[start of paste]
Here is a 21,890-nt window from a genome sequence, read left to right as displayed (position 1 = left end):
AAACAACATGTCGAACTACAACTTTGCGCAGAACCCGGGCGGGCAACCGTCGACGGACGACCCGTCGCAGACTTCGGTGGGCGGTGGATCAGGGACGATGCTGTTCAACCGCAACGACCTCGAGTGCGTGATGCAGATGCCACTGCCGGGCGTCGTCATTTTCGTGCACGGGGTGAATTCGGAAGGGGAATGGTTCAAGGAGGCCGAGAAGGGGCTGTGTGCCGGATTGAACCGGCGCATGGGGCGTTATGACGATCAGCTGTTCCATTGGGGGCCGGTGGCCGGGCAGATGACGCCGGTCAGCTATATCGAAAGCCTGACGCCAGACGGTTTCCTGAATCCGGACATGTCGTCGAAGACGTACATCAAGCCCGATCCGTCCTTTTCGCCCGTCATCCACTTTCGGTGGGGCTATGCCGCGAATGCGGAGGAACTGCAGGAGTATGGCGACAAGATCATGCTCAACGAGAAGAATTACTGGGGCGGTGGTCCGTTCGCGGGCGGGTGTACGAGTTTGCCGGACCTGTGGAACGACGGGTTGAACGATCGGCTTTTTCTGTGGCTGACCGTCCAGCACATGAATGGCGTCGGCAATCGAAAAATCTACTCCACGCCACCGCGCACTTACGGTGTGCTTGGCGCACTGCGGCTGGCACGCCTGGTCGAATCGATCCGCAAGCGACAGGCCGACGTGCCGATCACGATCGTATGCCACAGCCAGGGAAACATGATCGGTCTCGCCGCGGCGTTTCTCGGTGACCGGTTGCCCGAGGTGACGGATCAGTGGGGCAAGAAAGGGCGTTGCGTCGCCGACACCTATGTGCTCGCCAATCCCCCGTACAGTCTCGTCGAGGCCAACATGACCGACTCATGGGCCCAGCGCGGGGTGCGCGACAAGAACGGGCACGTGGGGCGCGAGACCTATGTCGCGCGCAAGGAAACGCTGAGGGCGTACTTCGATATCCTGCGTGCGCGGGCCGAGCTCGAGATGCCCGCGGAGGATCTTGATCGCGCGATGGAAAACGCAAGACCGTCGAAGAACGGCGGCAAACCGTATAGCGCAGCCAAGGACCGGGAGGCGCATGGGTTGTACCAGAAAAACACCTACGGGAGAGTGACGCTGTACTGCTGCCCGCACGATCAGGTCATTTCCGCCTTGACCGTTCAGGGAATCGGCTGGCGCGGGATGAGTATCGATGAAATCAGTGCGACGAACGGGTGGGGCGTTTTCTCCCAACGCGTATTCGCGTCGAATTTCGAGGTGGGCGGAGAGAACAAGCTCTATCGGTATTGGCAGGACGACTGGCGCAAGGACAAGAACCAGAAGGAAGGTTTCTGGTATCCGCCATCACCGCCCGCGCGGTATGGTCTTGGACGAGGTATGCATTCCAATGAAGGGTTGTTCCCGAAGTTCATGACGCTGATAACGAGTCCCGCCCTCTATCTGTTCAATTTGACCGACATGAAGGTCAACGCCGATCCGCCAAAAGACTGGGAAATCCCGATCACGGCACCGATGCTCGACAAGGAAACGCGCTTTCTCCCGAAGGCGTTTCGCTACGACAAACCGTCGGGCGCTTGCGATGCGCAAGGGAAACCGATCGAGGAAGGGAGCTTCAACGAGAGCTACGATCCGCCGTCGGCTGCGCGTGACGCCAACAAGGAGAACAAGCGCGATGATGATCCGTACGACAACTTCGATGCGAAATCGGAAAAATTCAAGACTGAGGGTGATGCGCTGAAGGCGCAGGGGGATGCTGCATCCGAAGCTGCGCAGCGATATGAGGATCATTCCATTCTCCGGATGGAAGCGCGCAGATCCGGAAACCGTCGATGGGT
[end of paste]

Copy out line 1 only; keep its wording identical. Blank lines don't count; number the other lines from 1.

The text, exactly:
Here is a 21,890-nt window from a genome sequence, read left to right as displayed (position 1 = left end):